Who is Nazi guard Demjanjuk?
Born in Ukraine and originally known as Ivan, the 89-year-old is accused of being accessory to the murder of 29,000 Jews during the Holocaust and personally slaughtering several Nazi concentration camp prisoners. It will not be his first, but it may be his final courtroom appearance, as the Ukrainian-American Ivan Demjanjuk is almost 90 is barely able to face the trial.
In the 1980s he had already been sentenced to death, but the ruling was then overturned because of a lack of evidence confirming whether he really was the man involved. Even today, confusion over his true identity remains. Is he the Demjanjuk thought to be behind the mass murder of Jews in a concentration camp in Poland?
It turned out that back in 1942 his native village in Western Ukraine saw two men named Ivan Demjanjuk leave for the war.
One of them fled to America and never returned. The other came back and some 20 years later committed suicide.
In the 1960s, KGB officers came to the village looking for the Nazi collaborator. Several people were questioned, including the father of local resident Pyotr Bondaruk.
“The KGB or whoever it was, they had a photo of him [Demjanjuk],” Bondaruk recalls. “Nobody had known that, but my dad recognized Ivan in the photo. He was a totally different man, but with the same name. That was it. My granddad told him that they were after him, and he committed suicide.”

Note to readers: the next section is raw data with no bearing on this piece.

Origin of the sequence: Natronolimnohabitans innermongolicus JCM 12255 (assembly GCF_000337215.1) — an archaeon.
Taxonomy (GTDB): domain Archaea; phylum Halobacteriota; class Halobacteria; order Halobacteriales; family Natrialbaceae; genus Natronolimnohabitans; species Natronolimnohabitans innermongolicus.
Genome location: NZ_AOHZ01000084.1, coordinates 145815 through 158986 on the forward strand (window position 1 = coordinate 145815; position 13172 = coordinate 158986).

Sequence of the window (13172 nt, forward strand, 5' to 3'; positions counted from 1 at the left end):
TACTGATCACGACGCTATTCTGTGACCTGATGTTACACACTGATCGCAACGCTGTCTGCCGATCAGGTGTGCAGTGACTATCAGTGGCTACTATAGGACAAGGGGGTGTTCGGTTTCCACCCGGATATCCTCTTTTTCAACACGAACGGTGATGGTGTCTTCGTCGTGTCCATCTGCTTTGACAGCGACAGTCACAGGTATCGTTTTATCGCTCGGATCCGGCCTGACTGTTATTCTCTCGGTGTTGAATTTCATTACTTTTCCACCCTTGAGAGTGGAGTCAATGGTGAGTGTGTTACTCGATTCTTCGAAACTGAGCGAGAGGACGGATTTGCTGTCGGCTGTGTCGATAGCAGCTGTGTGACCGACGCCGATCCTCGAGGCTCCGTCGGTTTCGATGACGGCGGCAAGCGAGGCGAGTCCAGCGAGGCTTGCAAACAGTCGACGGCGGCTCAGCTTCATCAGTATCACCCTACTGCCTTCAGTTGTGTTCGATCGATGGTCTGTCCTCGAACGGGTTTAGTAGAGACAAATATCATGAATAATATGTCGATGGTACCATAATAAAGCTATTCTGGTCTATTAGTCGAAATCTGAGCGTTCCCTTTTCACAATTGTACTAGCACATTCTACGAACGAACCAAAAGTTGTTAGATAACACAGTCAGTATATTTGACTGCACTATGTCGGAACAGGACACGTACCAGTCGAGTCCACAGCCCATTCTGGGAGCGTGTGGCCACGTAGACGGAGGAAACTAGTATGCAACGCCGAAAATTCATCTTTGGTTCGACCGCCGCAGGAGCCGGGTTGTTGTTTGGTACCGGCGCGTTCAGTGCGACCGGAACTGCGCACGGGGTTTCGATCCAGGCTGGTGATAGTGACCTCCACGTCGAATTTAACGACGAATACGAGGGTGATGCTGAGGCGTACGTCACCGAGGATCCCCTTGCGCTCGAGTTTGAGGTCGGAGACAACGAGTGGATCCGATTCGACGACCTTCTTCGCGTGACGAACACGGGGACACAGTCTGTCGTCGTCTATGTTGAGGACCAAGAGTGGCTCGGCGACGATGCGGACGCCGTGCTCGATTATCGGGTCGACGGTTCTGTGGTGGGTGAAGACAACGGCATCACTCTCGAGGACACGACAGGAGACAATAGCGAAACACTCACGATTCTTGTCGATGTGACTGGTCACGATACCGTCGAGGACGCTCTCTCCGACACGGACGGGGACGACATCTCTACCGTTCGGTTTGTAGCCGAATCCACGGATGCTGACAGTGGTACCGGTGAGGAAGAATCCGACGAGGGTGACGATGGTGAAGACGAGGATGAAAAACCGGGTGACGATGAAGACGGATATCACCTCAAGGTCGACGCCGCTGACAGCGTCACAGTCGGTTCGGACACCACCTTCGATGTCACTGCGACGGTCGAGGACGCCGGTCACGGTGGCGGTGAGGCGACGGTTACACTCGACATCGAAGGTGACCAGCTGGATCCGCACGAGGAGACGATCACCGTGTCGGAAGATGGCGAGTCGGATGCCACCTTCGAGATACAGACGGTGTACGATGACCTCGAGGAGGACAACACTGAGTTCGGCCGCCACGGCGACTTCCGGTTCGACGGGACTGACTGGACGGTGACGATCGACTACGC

Ivan Demjanjuk's authentic Nazi German documents.
Click to enlarge.
“His wife was cheating on him,” insists Demjanjuk’s relative Aleksandr Cherchuk. “They went to visit their daughter. There was a quarrel between them, and the wife walked out on him with a local man. He came back alone and finally he killed himself.”
Some locals say it was the Ivan who stayed in America is the one who was involved in crimes against humanity.
That was the very man Israel initially had extradited from the US and sentenced to death – the notorious war criminal “Ivan the Terrible”. However, it was later established that this nickname was given to another Ukrainian and Demjanjuk was acquitted because of a lack of decisive evidence. All the same, witnesses testified that they recognized him as one of the guards at the Sobibor Nazi death camp in Poland.
Demjanjuk denies the charges, saying he was just a Red Army soldier who was a prisoner of war. German prosecutors, however, say they have enough evidence to try him.